When making management plans for a prairie, it’s a good idea to look over the fence to see what the neighbors are doing. It’s important to think about how your prairie fits into the landscape, and even more important to think about what you can do to complement the prairie habitats/conditions around you. If your prairie is the only one around for miles, you’ve got bigger problems than this post will be able to address (I’ll hit that topic in the future, though). If there ARE other prairies – or at least grasslands – nearby, continue reading…
There are many ways to make your prairie provide a complement to the ecological contributions of others in the landscape. Rather than trying to cover all of them, here are three examples:
Though focused on birds, this section really applies to small mammals, insects, and any other animals that rely on a particular kind of habitat structure (or multiple kinds) for survival as well. Many times, the majority of prairies/grasslands in a neighborhood are managed so that the vegetation structure in all of them looks pretty much the same. In some cases, the landscape may be full of grazed pastures – all with relatively short grass. This might provide excellent habitat for species like grasshopper sparrows and upland sandpipers (depending upon how large each grassland patch is) but doesn’t do much for dickcissels and Henslow’s sparrows. On the flip side, other landscapes have an abundance of Conservation Reserve Program (CRP) or other grasslands that are rarely burned or grazed and consist mainly of tall thatchy vegetation. In either case, thinking about how your prairie could provide some vegetation structure that is rare or absent from the surrounding landscape can really benefit species requiring that habitat type.
A somewhat more complicated scenario applies to a few species that require different habitat types for each season. Prairie chickens, northern bobwhites, and ring-necked pheasants, for example, need to be able to move back and forth between nesting and brood-rearing habitat without having to travel very far. Nesting cover (which may double as winter cover) typically consists of relatively dense vegetation that can conceal a nest and the female sitting on it. However, newly-hatched chicks have to be able to travel through that cover to nearby feeding areas, so it can’t be so dense that those chicks can’t make their way around in it. Ideal brood-rearing cover has areas of relatively tall wildflowers or weedy vegetation without dense grass at the ground level – this allows adults and chicks to easily move around and chase insects, but also provides overhead protection from predators. The interspersion of nesting and brood-rearing cover across the landscape is a key factor in the annual survival of these species. If the prairie adjacent to yours is providing excellent habitat for one of those two life stages, providing the other in your prairie might fill a critical habitat need.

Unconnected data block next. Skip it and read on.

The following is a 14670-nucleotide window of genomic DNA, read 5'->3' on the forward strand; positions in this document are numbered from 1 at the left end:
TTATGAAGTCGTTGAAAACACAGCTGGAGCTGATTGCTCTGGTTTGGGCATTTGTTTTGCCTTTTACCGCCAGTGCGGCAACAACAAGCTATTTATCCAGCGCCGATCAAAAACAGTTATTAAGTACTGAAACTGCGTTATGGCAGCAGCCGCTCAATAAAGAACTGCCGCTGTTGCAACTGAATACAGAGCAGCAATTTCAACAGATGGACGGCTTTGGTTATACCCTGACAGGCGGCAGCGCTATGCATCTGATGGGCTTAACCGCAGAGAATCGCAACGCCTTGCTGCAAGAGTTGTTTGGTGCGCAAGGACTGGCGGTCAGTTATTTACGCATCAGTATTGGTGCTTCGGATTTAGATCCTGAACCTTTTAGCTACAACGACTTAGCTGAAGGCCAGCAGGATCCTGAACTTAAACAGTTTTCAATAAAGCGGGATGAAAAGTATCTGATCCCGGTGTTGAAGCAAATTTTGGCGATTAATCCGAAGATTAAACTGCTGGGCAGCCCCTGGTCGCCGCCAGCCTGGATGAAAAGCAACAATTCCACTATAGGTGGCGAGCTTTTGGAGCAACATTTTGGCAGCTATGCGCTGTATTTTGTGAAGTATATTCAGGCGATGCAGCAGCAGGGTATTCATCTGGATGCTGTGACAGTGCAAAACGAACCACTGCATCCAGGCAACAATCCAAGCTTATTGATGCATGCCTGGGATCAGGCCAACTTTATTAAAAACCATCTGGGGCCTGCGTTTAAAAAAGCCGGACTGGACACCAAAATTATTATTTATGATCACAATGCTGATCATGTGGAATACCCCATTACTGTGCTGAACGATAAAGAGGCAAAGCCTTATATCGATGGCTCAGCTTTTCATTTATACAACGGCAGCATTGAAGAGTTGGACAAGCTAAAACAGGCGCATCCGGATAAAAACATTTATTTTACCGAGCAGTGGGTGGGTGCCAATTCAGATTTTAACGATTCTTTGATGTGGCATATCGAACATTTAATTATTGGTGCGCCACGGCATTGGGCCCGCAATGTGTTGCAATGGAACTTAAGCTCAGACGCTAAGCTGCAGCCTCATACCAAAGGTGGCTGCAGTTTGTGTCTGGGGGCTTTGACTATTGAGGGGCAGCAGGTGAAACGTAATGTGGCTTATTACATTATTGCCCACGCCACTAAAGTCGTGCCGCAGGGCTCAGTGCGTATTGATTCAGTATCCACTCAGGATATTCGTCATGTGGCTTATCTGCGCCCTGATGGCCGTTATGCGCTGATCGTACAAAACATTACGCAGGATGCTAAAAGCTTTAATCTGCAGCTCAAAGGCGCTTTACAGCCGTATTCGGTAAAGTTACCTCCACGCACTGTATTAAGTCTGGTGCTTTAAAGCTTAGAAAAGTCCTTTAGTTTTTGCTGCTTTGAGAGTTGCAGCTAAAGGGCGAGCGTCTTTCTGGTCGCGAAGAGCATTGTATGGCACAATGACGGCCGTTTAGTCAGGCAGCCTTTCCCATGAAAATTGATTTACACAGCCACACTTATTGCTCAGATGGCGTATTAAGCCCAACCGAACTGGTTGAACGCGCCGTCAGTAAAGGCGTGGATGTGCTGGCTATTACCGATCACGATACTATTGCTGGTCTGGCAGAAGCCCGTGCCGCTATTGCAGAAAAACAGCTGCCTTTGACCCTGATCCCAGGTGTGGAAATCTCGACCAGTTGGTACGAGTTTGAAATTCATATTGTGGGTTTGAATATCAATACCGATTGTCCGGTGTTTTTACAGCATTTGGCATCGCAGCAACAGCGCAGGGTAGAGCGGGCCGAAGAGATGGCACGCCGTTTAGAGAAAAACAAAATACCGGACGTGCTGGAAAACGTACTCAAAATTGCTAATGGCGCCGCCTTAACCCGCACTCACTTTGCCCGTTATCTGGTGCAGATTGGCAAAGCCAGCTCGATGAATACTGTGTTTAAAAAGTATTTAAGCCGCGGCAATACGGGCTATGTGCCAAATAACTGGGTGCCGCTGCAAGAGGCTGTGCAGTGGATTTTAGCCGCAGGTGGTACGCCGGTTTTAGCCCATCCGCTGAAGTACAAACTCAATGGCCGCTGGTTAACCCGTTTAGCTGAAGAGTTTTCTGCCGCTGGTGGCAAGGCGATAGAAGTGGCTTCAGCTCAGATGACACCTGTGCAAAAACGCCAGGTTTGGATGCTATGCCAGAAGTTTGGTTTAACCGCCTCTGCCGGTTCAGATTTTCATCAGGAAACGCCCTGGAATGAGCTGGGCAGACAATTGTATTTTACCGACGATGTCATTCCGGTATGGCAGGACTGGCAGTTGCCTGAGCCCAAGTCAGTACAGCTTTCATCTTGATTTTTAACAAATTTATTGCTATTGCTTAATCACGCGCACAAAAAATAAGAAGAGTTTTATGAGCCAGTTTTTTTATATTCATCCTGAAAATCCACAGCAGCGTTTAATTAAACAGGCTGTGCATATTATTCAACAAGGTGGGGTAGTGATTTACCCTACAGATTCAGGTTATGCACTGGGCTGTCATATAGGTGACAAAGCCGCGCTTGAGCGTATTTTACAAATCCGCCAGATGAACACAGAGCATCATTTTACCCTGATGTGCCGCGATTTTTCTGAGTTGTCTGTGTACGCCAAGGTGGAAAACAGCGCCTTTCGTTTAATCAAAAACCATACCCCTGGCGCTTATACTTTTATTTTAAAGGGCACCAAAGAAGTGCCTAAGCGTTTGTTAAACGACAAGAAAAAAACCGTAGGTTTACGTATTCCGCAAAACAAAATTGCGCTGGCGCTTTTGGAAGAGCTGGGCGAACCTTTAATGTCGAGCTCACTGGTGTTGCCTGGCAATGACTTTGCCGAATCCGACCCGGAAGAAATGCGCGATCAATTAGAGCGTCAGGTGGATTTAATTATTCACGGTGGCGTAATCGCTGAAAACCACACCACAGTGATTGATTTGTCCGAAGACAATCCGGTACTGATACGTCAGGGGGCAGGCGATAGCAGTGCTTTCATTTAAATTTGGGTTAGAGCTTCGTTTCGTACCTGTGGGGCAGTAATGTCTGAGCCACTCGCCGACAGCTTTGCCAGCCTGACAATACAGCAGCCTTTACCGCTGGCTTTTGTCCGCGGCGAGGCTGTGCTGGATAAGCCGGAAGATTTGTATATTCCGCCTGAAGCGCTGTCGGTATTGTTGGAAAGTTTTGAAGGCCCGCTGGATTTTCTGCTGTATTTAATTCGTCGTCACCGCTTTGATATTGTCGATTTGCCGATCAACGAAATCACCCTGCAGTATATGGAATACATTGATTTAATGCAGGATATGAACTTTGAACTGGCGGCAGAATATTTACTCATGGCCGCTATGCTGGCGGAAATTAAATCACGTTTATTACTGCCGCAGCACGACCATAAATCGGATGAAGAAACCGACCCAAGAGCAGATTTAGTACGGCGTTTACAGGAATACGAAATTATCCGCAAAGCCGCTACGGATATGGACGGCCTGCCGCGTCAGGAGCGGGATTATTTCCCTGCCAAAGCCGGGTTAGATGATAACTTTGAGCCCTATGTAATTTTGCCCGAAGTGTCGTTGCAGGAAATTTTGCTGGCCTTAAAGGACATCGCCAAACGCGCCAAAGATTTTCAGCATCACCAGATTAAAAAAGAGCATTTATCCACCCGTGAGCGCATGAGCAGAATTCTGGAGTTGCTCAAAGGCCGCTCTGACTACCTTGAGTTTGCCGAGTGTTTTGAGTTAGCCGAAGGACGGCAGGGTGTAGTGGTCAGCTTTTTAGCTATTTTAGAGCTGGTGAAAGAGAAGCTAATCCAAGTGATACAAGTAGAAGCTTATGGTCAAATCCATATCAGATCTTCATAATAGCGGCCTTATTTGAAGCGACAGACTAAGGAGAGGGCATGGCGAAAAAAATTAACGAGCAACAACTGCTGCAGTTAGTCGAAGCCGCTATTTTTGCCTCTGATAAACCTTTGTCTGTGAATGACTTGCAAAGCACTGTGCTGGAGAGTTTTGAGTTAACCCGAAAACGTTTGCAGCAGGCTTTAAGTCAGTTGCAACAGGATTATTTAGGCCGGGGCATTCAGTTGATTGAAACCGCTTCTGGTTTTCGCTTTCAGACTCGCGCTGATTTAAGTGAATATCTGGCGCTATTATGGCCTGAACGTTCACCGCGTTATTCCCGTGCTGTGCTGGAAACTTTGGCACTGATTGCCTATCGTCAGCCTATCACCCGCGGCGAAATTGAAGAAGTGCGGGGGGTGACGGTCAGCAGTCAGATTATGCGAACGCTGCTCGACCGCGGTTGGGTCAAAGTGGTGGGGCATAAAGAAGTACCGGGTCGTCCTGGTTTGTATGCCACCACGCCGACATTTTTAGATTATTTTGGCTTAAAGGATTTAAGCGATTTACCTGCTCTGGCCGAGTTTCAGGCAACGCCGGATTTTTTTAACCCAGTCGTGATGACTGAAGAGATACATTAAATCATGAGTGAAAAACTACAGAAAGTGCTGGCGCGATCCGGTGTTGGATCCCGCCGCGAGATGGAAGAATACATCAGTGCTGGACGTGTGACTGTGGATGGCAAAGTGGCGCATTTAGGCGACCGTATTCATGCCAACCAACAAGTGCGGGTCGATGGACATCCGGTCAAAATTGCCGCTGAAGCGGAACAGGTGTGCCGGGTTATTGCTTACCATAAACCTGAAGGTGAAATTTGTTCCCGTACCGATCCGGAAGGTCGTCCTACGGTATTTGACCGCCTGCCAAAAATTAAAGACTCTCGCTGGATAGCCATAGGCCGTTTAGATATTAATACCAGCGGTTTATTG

Obviously, there are any number of other vertebrates and invertebrates that have habitat structure requirements. Even without knowing what those requirements are, you can help provide for them by simply trying to manage your prairie to fill in gaps in the landscape – or to improve the interspersion of those habitat types in the neighborhood. Sometimes it’s as simple as ensuring that the vegetation structure in your prairie contrasts with what’s around you. In other cases, timing of management can be important. If your neighbor cuts hay in mid-July, for example, there will likely be quite a few newly-fledged grassland birds, small mammals, and other animals looking for refuge. If you plan to hay your prairie as well, delaying for a month or so can give those species at least a temporary reprieve – and in the case of many birds, may give them enough habitat to last them until migration time. Leaving a portion of your prairie unhayed, of course, could also be valuable. Another example related to timing could be to try to stagger the timing of your prescribed fires with your neighbor so that you’re not both burning your prairie in the same year (or season).
Bees are one of the most important groups of insects in prairies because of their effectiveness as pollinators. The two primary needs of bees are nesting habitat and food. Bees have varying requirements for nesting habitats, but many either need bare ground for burrows or old woody debris. Looking around to see whether neighboring properties provide that kind of habitat could help you think about what to do on your own land.